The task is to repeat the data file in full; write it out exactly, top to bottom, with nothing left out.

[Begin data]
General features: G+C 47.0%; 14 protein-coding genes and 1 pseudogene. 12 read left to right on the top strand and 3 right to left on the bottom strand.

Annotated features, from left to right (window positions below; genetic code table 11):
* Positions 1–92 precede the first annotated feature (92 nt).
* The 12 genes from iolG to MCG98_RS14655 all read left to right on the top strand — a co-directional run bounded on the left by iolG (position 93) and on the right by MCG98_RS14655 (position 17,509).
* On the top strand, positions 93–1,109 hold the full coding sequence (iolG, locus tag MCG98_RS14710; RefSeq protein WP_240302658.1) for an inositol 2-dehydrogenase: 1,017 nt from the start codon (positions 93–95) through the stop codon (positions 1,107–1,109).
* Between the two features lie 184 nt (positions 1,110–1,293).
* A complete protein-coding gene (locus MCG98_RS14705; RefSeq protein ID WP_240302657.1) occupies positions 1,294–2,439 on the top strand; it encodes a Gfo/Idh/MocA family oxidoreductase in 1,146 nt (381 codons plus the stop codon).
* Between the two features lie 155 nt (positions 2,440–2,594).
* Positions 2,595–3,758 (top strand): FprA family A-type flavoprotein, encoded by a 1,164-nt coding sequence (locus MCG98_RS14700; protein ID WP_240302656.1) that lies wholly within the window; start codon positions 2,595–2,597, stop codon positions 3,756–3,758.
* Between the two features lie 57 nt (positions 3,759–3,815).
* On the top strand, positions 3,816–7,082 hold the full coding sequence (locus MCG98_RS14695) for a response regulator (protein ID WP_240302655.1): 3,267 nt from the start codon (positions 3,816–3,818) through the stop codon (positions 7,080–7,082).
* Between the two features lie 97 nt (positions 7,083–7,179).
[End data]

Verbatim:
General features: G+C 47.0%; 14 protein-coding genes and 1 pseudogene. 12 read left to right on the top strand and 3 right to left on the bottom strand.

Annotated features, from left to right (window positions below; genetic code table 11):
* Positions 1–92 precede the first annotated feature (92 nt).
* The 12 genes from iolG to MCG98_RS14655 all read left to right on the top strand — a co-directional run bounded on the left by iolG (position 93) and on the right by MCG98_RS14655 (position 17,509).
* On the top strand, positions 93–1,109 hold the full coding sequence (iolG, locus tag MCG98_RS14710; RefSeq protein WP_240302658.1) for an inositol 2-dehydrogenase: 1,017 nt from the start codon (positions 93–95) through the stop codon (positions 1,107–1,109).
* Between the two features lie 184 nt (positions 1,110–1,293).
* A complete protein-coding gene (locus MCG98_RS14705; RefSeq protein ID WP_240302657.1) occupies positions 1,294–2,439 on the top strand; it encodes a Gfo/Idh/MocA family oxidoreductase in 1,146 nt (381 codons plus the stop codon).
* Between the two features lie 155 nt (positions 2,440–2,594).
* Positions 2,595–3,758 (top strand): FprA family A-type flavoprotein, encoded by a 1,164-nt coding sequence (locus MCG98_RS14700; protein ID WP_240302656.1) that lies wholly within the window; start codon positions 2,595–2,597, stop codon positions 3,756–3,758.
* Between the two features lie 57 nt (positions 3,759–3,815).
* On the top strand, positions 3,816–7,082 hold the full coding sequence (locus MCG98_RS14695) for a response regulator (protein ID WP_240302655.1): 3,267 nt from the start codon (positions 3,816–3,818) through the stop codon (positions 7,080–7,082).
* Between the two features lie 97 nt (positions 7,083–7,179).